New York Times art critic Hilton Kramer described Evelyn Hofer as ‘the most famous unknown photographer in America’. To artists, she is what is known as an ‘artist’s artist.’
Evelyn Hofer (January 21, 1922 – November 2, 2009) was a German-American portrait and documentary photographer born in Marburg, Germany. In 1933, her family moved to Geneva, and then later Madrid, to escape Nazism. In the early 1940’s, after Franco came to power, she moved again to Mexico, where she had her first work as a professional photographer. In 1946, she moved to New York where she worked for Harper's Bazaar while simultaneously befriending many of the artists of the day who lived in New York and provided a foundation for inspiration.
Hofer’s contemplated, large-format portraits, landscapes, cityscapes, still lives, and household interiors created in Silver Gelatin process or using the complex color, painstakingly created dye transfer process that she preferred, were instilled with a sense of timelessness and reflection that was contrary to the ‘shoot-from-the-hip’ style of her contemporaneous photographers.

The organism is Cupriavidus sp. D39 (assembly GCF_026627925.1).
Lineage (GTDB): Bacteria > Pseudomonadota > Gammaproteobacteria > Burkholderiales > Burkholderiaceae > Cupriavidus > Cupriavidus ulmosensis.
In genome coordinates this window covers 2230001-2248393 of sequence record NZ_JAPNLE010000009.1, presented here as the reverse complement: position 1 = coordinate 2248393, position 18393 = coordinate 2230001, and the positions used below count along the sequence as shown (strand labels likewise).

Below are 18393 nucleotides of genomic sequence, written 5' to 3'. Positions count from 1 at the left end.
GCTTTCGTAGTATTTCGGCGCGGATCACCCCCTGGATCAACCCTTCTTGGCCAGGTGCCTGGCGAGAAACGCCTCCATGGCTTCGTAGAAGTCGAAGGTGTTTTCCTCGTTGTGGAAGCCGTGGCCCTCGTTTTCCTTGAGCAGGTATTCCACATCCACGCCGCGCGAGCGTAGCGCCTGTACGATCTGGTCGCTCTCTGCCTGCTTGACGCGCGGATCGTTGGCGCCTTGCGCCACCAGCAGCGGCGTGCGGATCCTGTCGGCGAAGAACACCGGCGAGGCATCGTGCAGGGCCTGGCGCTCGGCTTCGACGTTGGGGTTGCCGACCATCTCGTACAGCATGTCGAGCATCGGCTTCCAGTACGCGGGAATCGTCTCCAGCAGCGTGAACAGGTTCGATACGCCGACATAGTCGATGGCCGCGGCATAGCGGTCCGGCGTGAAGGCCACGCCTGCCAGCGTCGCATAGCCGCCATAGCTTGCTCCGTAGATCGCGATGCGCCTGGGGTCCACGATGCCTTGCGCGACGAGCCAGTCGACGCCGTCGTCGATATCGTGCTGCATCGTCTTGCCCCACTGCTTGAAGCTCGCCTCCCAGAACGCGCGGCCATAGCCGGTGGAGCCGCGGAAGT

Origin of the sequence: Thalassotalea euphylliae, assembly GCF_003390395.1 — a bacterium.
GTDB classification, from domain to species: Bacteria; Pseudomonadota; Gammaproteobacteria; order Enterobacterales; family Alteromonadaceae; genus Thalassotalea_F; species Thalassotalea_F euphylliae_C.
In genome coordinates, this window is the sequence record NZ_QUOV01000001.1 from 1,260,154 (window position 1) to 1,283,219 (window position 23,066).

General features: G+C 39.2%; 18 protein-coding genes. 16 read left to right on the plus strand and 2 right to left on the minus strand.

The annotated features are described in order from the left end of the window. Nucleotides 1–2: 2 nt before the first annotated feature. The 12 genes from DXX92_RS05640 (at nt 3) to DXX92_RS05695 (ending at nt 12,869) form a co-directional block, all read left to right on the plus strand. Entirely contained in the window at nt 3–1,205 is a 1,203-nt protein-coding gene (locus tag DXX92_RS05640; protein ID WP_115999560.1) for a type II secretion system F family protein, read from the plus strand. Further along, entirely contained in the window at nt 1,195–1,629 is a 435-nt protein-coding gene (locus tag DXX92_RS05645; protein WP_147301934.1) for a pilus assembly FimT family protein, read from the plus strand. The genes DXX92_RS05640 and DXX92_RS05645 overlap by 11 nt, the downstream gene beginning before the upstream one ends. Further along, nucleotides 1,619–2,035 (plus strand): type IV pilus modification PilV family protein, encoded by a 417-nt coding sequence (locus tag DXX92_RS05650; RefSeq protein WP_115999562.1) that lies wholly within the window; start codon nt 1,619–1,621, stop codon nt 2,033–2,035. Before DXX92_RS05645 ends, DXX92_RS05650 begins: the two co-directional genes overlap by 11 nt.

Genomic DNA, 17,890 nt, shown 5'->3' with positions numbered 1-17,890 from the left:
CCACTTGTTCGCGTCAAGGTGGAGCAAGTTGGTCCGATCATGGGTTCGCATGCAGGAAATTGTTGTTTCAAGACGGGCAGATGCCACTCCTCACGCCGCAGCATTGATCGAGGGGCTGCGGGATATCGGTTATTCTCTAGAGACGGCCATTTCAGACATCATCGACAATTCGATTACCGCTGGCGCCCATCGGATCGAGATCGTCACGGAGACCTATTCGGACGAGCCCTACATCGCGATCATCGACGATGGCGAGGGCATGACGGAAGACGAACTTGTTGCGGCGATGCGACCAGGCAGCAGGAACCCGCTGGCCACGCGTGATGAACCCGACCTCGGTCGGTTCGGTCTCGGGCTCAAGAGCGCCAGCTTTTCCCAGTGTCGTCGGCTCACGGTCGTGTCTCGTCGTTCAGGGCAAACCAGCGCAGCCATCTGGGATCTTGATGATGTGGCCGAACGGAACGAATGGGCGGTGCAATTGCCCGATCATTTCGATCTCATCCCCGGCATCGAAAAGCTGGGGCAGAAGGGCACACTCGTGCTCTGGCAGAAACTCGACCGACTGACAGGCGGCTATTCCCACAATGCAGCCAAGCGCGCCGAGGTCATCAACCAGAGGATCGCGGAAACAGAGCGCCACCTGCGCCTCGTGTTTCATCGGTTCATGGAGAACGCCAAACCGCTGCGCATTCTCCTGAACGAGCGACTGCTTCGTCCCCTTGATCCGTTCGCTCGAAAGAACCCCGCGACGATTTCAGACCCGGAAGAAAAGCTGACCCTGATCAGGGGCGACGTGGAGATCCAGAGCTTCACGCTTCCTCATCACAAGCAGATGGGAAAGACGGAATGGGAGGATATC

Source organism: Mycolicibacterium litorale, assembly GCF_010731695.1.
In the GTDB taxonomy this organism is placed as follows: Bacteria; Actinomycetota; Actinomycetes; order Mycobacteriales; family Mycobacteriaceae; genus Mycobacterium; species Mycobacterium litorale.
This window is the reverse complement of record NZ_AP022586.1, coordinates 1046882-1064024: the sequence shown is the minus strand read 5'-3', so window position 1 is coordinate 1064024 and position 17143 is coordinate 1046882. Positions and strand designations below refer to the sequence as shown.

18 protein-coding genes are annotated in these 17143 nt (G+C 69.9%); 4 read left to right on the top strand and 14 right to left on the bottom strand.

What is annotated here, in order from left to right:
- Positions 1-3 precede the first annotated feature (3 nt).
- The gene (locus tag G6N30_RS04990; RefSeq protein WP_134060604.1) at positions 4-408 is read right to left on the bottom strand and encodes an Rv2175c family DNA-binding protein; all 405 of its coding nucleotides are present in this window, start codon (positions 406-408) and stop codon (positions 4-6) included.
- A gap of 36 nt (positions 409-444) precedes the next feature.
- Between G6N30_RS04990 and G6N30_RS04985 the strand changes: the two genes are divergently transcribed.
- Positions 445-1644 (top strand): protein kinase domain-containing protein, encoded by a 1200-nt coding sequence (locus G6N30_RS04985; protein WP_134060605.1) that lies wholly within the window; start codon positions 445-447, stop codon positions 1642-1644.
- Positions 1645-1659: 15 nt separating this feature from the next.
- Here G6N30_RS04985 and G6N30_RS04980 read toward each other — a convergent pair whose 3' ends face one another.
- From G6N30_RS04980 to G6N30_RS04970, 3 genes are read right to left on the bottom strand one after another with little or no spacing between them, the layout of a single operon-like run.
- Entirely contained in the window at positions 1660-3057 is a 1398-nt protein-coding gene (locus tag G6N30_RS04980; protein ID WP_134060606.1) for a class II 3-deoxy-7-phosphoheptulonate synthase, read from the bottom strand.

Hofer used a four-by-five-inch view camera to make disciplined, meticulous photographs. Her style involved honest compositions that were well-defined, but simultaneously complex. Her portraits show the emotional connection she developed with her subjects as she sat long times with them to capture their true selves. She once said: ‘I don’t like to spy on people…I respect them and I want them to respect what we are doing, together.’
Her artist portraits and studio still-lives feature, amongst others, Andy Warhol, Diego Rivera, Yayoi Kusama, Lee Krasner, and Jackson Pollock. She traveled the world collaborating on travel books, which afforded her the opportunity to continue to meet and photograph icons of culture, as well as icons of architecture, cityscapes, political figures, and importantly, the everyday people who occupied daily life in these places.
Evelyn Hofer died in Mexico City, Mexico, at the age of 87.